ILC Dover Celebrates Apollo 11 Moon Landing 50th Anniversary - WBOC-TV 16, Delmarvas News Leader, FOX 21 -

ILC Dover Celebrates Apollo 11 Moon Landing 50th Anniversary

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FREDRICA, Del.- When Neil Armstrong and Buzz Aldrin landed on the moon, they were wearing space suits made at ILC Dover in Frederica, Del. Now the company celebrates the 50th anniversary of the Apollo 11 moon landing, while still striving to keep its status as leader of the spacesuit industry.

One of the first steps taken to reach the moon started at ILC Dover in Fredrica. Bill Ayrey was the test lab manager for 41 years and now serves as the company’s historian. He says ILC Dover has been around since 1937 and that it started working on space suits in the 1950’s. 

“An engineer by the name of Len Sheperd decided he would pursue pressure suits because he was working on helmets at the time,” Ayrey says. “We did a K-1 helmet that was popular with the military.”

About 900 people worked on the suits for the Apollo program. 77 measurements were taken of each astronaut to tailor the perfect fit. Ayrey says that’s what determined the torso, leg, and arm sections.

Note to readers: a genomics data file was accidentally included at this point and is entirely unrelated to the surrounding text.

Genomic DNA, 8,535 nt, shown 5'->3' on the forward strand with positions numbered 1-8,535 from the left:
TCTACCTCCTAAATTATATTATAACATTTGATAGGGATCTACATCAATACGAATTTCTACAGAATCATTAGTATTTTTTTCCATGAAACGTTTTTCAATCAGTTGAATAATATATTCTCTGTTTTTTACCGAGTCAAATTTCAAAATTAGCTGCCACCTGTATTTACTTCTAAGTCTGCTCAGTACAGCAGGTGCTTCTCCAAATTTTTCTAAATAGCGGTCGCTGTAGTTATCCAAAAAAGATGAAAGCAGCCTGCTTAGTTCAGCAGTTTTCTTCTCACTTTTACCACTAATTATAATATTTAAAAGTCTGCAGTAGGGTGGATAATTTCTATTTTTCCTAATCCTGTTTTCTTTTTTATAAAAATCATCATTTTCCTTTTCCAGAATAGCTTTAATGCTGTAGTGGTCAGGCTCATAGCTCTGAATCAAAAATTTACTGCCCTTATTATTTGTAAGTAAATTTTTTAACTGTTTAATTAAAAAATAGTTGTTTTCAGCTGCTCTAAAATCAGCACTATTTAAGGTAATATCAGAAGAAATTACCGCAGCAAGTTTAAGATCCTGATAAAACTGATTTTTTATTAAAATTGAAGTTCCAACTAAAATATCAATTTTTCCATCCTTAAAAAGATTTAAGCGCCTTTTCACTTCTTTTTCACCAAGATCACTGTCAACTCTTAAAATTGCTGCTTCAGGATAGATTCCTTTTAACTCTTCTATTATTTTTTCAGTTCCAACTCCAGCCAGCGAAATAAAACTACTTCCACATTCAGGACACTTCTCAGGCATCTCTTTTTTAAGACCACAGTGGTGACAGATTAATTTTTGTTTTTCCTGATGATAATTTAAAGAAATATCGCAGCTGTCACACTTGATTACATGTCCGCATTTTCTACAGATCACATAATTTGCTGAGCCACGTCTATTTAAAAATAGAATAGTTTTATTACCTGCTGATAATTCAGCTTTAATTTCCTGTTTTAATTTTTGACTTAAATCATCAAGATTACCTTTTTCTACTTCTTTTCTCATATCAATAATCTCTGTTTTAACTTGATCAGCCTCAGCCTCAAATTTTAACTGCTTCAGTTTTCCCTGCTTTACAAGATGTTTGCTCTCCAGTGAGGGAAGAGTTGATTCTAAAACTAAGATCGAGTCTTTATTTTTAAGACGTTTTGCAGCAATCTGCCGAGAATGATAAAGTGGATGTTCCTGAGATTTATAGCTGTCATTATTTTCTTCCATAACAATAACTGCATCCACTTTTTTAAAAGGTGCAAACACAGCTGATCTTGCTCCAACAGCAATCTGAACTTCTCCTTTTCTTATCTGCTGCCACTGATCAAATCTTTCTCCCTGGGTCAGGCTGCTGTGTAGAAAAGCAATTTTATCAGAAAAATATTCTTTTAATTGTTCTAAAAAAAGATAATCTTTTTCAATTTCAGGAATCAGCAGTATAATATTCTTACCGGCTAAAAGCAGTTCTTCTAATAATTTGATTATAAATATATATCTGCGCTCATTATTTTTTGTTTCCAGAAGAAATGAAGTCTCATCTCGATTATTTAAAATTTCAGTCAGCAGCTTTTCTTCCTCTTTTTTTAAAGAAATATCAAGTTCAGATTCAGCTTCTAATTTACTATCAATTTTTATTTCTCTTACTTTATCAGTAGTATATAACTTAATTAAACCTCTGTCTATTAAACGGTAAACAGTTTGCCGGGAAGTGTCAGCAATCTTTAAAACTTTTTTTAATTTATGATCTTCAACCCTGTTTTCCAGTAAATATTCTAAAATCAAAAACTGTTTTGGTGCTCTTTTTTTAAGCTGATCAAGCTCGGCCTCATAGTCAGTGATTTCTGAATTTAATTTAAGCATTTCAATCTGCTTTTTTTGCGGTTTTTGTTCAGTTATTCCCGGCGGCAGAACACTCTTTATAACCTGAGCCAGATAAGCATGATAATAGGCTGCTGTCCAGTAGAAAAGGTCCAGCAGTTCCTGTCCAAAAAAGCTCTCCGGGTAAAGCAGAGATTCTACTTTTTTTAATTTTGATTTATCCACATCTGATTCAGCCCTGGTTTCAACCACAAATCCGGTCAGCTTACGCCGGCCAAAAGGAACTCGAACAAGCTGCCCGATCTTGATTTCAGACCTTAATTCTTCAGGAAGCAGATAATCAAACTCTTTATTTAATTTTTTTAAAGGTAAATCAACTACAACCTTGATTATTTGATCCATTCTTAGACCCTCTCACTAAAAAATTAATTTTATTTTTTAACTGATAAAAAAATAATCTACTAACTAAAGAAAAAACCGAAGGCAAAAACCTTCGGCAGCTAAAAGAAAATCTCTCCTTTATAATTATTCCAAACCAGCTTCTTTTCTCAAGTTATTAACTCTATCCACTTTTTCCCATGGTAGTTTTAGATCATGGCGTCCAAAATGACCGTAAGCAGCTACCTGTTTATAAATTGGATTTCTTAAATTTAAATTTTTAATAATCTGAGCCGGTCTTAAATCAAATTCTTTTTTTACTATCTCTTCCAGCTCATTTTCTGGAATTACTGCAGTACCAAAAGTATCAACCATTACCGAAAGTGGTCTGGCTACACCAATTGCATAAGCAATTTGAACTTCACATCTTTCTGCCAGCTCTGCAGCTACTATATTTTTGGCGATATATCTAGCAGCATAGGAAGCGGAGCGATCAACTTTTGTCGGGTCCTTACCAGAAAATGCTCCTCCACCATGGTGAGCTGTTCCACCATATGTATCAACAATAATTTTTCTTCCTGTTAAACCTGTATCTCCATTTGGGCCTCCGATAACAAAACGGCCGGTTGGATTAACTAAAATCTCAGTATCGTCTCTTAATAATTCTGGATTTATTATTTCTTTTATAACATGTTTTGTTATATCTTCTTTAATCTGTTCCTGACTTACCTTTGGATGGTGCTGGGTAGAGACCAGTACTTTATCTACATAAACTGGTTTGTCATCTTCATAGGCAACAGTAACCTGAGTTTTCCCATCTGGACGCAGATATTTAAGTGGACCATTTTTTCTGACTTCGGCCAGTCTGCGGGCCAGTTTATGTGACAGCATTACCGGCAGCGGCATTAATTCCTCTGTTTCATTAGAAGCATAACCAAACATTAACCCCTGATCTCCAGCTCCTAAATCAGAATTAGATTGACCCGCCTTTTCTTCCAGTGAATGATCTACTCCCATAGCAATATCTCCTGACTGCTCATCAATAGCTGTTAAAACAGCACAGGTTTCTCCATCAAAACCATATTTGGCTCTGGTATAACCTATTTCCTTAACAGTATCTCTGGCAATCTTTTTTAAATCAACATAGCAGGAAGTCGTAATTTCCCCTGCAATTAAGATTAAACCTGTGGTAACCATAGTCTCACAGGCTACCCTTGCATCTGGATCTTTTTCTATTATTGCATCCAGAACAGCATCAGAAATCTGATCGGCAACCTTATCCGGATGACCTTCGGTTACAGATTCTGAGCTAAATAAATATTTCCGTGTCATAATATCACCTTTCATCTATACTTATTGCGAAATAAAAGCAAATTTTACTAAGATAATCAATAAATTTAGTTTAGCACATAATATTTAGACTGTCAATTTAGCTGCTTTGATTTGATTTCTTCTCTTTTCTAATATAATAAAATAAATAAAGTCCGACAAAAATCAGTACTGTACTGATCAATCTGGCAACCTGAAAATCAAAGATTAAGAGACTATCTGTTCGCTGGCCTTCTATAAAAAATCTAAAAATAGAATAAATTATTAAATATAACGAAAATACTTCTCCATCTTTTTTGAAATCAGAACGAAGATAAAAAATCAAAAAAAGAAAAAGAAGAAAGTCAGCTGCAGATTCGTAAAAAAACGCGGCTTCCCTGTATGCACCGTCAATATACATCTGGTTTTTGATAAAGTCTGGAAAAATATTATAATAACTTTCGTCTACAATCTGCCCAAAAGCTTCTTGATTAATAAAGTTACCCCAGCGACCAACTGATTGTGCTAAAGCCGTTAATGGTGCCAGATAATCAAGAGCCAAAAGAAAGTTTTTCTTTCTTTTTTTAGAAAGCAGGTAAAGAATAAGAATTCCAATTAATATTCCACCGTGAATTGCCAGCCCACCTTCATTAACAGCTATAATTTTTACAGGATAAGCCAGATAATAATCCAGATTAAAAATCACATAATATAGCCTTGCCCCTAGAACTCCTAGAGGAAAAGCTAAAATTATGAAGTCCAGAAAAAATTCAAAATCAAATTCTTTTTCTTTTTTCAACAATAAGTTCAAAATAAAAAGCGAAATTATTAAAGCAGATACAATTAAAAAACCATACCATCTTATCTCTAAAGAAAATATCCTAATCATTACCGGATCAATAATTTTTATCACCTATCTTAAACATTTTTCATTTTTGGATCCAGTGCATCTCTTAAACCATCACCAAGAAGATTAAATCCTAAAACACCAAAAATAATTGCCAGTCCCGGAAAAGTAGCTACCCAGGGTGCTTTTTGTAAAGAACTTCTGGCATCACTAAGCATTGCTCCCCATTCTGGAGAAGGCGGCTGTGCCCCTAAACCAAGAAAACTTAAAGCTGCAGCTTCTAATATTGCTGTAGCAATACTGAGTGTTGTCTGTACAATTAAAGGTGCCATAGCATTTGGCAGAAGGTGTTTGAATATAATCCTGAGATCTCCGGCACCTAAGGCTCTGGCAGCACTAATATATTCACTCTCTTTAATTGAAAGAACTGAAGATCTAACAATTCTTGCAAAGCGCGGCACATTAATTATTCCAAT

“All of these parts were built separately and then sewn together to make one suit,” he says. 

The blue suits were made out of high-strength nylon to keep from stretching under pressure, but to still give the astronauts mobility.

"These were put together by crimping metal pieces to hold the waist together,” Ayrey explains. “It allowed the waist to flex, the legs to rotate." 

Of course astronauts use their hands a lot when they're out in space. That's why the glove is one of the most important parts of their spacesuit. The original Apollo glove was made out of latex rubber, but over the years ILC Dover has evolved to use urethane, dakron, and Teflon to reflect radiation and regulate temperature extremes. 

The suits used today on the international space station are a couple hundred pounds heavier. Ayrey says they could weigh up to 300 pounds on Earth. 

"This suit right here could weigh about 300 pounds here on Earth," he says. 

ILC Dover’s Houston division is working on a lighter weight, next generation suit.

"Hopefully those suits can be taken back to the moon or go to Mars, where they can be used in lighter gravity,” says Ayrey. 

As America remembers that one small step for man, Delmarva can take pride knowing those monumental steps were taken in boots designed right here at home. 

ILC Dover makes more than just space suits. The company makes pharmaceutical, packaging solutions, personal safety products, and more. Its also installing a flex-gate stairwell system in New York City to keep water from flooding into the subways.

To learn about more ILC Dover products, click here

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